OR WAIT 15 SECS
Lisa Newburger, a master's level social worker supervisor, helps audiences find humor in talking about tough topics. Her "in-your-face" style of presentations and writing will make you smile or just shock you into taking some action. Either way, she is very effective at empowering others to reach their goals and feel better about themselves. Her entertaining workshops are available for national and international audiences. Writing for the dental industry since 2010, she uses an alterego (Diana Directive) to illustrate her points in a sarcastic but effective way. Presentations can be scheduled by contacting Lisa at www.discussdirectives.com/dental.html.
Have you ever had a mystery patient at your practice? We look at why they might be just what your practice needs to improve its work ethic.
Have you ever heard of a Mystery Shopper? A person who is hired to come into a store and evaluate every aspect of the experience. They may be looking at:
You get the idea. Now, let’s take a twist on that idea-what if someone was hired to come into YOUR dental practice and evaluate every aspect of their experience? Now take it one step further-what if your raise was dependent on these results?
Scary thought? It shouldn’t be. My philosophy has always been that, if you do it right, there is nothing to fear.
Like mystery shoppers, "Mystery Patients" are looking for problems. These include:
These are a sample of questions that might be asked of a “Mystery Patient” to answer in their report. How does it work? Your office manager or dentist hires a company or individual and keeps the entire transaction secret from the rest of the staff (You know how quickly gossip can spread in your practice).
Then, you explore what information the practice is looking for with the “Mystery Patient” company. The key is the questions that a dental practice wants answered. You need to have a few “Mystery Patients” to really make it worthwhile. Why? Because, human interaction has so many variables.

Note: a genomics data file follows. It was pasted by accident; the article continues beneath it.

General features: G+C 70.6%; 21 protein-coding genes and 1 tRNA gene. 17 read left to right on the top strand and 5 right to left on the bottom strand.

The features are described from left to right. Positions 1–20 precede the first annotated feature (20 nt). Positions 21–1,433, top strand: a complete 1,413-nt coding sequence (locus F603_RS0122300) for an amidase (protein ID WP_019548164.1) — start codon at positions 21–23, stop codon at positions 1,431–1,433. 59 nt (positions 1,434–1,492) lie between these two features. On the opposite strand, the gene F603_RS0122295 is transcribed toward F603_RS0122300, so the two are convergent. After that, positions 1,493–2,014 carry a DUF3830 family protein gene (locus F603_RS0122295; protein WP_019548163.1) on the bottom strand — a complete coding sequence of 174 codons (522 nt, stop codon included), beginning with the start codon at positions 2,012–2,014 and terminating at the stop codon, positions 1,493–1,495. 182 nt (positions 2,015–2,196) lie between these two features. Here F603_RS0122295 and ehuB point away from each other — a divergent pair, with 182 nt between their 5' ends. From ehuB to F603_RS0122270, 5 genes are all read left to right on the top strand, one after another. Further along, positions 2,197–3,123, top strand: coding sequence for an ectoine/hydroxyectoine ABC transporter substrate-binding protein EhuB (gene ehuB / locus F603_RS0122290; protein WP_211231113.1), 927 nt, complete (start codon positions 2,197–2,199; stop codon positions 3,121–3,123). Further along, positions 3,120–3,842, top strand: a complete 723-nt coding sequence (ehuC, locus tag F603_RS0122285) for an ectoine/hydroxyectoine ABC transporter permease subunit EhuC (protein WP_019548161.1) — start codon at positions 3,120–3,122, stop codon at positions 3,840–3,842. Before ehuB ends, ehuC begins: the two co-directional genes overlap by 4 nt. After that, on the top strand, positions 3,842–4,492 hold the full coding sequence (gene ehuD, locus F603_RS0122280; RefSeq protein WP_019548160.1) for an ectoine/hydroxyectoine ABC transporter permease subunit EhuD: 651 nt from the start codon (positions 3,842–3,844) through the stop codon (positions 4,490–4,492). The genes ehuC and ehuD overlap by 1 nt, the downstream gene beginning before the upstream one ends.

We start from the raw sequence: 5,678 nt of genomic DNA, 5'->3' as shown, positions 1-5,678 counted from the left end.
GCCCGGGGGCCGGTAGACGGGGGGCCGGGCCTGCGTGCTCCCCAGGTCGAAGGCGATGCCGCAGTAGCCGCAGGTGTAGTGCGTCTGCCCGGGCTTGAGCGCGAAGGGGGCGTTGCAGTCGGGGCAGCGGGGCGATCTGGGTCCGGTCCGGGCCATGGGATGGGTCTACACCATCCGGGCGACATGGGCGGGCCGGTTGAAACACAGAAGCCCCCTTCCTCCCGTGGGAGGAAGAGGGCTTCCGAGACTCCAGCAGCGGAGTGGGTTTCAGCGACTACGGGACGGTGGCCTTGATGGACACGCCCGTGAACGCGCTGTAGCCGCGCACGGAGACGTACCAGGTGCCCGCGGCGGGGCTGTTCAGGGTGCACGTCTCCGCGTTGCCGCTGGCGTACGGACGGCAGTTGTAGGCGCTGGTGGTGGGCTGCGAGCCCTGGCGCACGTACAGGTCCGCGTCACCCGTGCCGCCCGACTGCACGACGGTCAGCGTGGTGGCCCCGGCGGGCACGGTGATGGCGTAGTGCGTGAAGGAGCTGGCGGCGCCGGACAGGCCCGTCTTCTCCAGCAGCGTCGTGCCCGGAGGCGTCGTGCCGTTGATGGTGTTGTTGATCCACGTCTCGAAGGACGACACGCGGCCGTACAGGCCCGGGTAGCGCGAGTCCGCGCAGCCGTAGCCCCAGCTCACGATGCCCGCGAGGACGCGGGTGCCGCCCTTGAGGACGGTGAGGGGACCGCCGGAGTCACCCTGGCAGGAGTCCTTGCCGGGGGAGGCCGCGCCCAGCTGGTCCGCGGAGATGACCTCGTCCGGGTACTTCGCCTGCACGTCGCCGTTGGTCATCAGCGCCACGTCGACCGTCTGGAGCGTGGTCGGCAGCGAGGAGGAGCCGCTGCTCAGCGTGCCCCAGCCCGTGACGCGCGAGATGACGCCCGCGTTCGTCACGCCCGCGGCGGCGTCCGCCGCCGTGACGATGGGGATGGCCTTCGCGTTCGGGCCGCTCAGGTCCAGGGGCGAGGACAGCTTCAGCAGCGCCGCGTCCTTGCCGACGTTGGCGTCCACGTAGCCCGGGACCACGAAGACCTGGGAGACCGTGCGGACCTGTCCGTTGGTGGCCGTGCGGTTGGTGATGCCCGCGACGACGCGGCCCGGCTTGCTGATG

If your hygienist is having a bad day because of something going on at home, it may be a one-time issue, not an ongoing one. If the dentist is annoyed because there was an emergency early in the day that is making them late for every appointment, it may just be an isolated problem. But, if it happens on a regular basis and a pattern has been established, it needs to be scrutinized in order to resolve the problem. What better way than by hiring a “Mystery Patient”?
You wonder why a dental practice would pay for this service. It’s simple. Customer service is the name of the game. People do business with people who they like and who meet their needs. If someone is dissatisfied with your service, they may or may not tell you. They may or may not come back to you. Of course there are the hot heads who will raise their voice and really let you know the problem. But, there are many people who will just disappear, and you wonder what happened to them. A “Mystery Patient” is preventative customer care. The goal is to identify the problem and fix it.
Am I saying this to make you feel paranoid going to work? Absolutely not! But, would it change how you perform on your job? Let’s be honest. It would make me change my behavior pretty darn quickly. Why? Because when I know that I am being evaluated, it motivates me. I personally want to have a stellar work record and an environment that I am proud to work in. To do so, I need to think that others, not me, are continually evaluating me-whether it is real or not.
What do you think? Have you met a “Mystery Patient” or gotten a report from one? If so, share your thoughts on it, and whether or not you would recommend this idea at your practice. Email me at email@example.com